8/19/2014 7:30 P.M. ET
Bullpen has enjoyed turnaround since Morris deal
By Joe Frisaro and Maria Torres / MLB.com
MIAMI -- Marlins relievers have come a long way from the 3.25 ERA they posted in the first half.
Since the All-Star break, Miami's bullpen has been one of the stingiest in the Majors. Its 2.08 second-half ERA ranked fourth in baseball entering play on Tuesday.
The relief corps has also recorded five wins, no losses and a National League-leading 20 holds, with the Braves and Nationals behind them at 17.
"Look at what they've done this month in crunch time," manager Mike Redmond said. "This is the time of the year where you need your bullpen and you need those guys to really step up, and they've certainly done that."
Part of the bullpen's stability, Redmond said, is due to the June 1 arrival of Bryan Morris. When the Marlins acquired Morris from Pittsburgh, their bullpen had struggled to pitch consistently, holding a 4.04 ERA on June 2.
So the Marlins hoped Morris' experience -- he was was part of a 2013 Pirates relief corps that was third in the Majors with a 2.89 ERA -- would help fortify the back end of the 'pen. And if the 2.88 ERA relievers have put up since June 2 is anything to go by, Morris did exactly what the team wanted.
The Marlins now have a 3.36 ERA for the season, which is good enough for sixth in the National League.
"Things are much better now," Redmond said. "Having Morris here has helped a lot. He's been a huge part of that bullpen, I think maybe stabilized our bullpen."
But Redmond also pointed out that Sam Dyson and Chris Hatcher have been just as important, especially in multiple-inning situations.
"Having [Dyson and Hatcher] down there that can pitch multiple innings early or late in the game is a huge weapon to have, whether it's righties, lefties," Redmond said. "Truly has been a team effort, and those guys have done a nice job getting the ball to [closer Steve] Cishek to give him the chance to save ballgames. That's what it's all about."
Samson eager for MLB to address pace of game
MIAMI -- Improving the pace of games is a top priority for MLB's next Commissioner, Rob Manfred, and it is an issue Marlins president David Samson is passionate about.
To grow the sport locally, nationally and internationally, Samson says, it is imperative that games speed up.
"Pace of game is my No. 1 issue," Samson said. "Commissioner-elect Manfred has stated, unequivocally, that he understands and supports the fact we must make changes in the pace of game. It's not a matter of if, it's a matter of when, and the changes have to be substantive.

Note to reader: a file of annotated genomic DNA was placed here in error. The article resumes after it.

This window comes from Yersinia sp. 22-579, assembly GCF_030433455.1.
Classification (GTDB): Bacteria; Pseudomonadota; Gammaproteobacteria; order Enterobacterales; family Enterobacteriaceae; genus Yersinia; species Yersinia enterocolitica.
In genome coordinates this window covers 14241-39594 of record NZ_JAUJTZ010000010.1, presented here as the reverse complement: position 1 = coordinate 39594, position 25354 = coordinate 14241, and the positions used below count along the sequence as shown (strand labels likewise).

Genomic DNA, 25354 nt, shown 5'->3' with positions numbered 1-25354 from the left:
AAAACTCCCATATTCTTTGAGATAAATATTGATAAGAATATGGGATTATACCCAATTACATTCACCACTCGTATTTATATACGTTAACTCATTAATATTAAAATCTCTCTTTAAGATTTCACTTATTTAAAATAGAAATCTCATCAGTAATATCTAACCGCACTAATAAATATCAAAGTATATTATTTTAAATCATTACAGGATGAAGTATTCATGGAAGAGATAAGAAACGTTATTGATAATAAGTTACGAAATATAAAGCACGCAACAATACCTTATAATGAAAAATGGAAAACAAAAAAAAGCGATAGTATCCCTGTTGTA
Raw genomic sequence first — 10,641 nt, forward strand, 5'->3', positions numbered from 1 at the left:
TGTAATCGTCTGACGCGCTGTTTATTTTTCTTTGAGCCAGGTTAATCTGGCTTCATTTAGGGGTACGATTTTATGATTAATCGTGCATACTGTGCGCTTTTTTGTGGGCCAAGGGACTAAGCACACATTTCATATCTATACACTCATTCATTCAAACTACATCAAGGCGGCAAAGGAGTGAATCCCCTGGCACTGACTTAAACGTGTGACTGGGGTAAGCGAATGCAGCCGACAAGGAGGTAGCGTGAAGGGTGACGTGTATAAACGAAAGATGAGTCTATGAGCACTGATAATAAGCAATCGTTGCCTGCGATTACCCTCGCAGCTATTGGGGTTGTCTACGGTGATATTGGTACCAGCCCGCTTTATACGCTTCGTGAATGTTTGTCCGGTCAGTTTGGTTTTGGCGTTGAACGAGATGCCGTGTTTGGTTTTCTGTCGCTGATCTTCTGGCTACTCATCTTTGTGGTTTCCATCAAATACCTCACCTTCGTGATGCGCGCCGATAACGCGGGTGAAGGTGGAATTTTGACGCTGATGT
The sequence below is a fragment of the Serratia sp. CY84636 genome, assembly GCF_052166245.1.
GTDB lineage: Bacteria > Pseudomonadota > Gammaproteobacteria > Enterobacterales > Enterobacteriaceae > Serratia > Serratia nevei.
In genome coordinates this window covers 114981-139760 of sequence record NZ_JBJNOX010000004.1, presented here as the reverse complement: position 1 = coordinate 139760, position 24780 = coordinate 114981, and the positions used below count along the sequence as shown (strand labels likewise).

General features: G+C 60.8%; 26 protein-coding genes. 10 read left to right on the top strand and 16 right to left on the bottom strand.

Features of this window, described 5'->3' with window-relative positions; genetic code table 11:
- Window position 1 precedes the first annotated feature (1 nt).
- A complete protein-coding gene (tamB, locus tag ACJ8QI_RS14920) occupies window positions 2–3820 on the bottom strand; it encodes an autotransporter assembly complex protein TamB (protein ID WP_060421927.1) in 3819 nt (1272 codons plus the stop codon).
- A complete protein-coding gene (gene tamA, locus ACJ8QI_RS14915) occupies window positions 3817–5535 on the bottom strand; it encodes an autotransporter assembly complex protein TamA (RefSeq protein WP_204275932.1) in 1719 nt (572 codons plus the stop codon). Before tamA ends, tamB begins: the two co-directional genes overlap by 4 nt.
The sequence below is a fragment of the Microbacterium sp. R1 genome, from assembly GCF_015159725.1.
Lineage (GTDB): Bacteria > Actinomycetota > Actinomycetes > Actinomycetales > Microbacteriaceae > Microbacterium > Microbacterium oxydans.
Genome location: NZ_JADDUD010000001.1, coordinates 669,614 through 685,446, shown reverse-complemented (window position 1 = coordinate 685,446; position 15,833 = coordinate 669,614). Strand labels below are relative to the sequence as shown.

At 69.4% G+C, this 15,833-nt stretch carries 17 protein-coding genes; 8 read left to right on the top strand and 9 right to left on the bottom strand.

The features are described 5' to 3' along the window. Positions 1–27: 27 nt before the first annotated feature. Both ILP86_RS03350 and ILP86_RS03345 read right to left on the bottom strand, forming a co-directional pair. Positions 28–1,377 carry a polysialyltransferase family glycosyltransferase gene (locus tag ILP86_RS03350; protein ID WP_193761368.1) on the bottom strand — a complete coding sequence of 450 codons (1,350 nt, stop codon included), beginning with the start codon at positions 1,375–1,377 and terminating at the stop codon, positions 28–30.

"We want to get younger, and the Commissioner-elect Manfred is committed to that. If that's going to happen, you must address the 800-pound gorilla in the room. The 800-pound gorilla is pace of game, period. All other things come from that.
"No one watches 3 1/2-hour games. You just can't have that. When you talk about the World Cup craze that happened, the interesting part about the World Cup is, you made an investment of one hour, 40 minutes, and you see a World Cup game. If you're over one hour, 40 minutes, you're in extra time, or you're in penalty kicks."
One way to speed things up, Samson says, is awarding batters first base on intentional walks, rather than having four pitches thrown.
Other suggestions are to reduce the amount of time batters step out of the box between pitches. And getting pitchers to hurry up throwing the ball.
"In baseball, you can invest 3 1/2 hours, and see a nine-inning game, 4-2," Samson said. "We're not about to achieve our goal of making our demographics younger by not changing that fact.
"Instant replay has to be adjusted, and will be adjusted for pace of game issues, in terms of how long it takes a manager to decide, and how long it takes for New York to decide. That, to me, has to be addressed."
Marlins fan helps Stanton take Ice Bucket Challenge
MIAMI -- Marlins Park has been the site of several ALS Ice Bucket Challenges over the last week. A handful of players (including Casey McGehee and Steve Cishek), manager Mike Redmond and even team president David Samson have all dumped ice over themselves in an effort to raise awareness for Lou Gehrig's Disease.
The challenge that drew the most attention, though, took place on Tuesday, when Giancarlo Stanton executed his bid differently.
Instead of doing it himself after closer Steve Cishek issued him a challenge, Stanton and the Marlins announced a contest in which the highest-bidding fan would get the opportunity to do the ice-dumping for him.
The winner was Andrew Mendez, a life-long Marlins follower who was happy just to get the chance to meet Stanton.
"At the end of the day, it's for a good cause," said Mendez, whose $4,551 benefited the ALS Recovery Fund. "I can always say I dumped a bucket of ice water on Stanton."
After the ice was dumped on him, Stanton realized he hadn't challenged anybody else to do it. So he'll match Mendez's donation to make up for it.
"What I thought about it was do something a little different than just the video and help contribute, and I'm glad I could be a part of it," Stanton said. "Good thing the roof's partially open, so [it was] not too bad."
Joe Frisaro is a reporter for MLB.com. He writes a blog, called The Fish Pond. Follow him on Twitter @JoeFrisaro. Maria Torres is an associate reporter for MLB.com. This story was not subject to the approval of Major League Baseball or its clubs.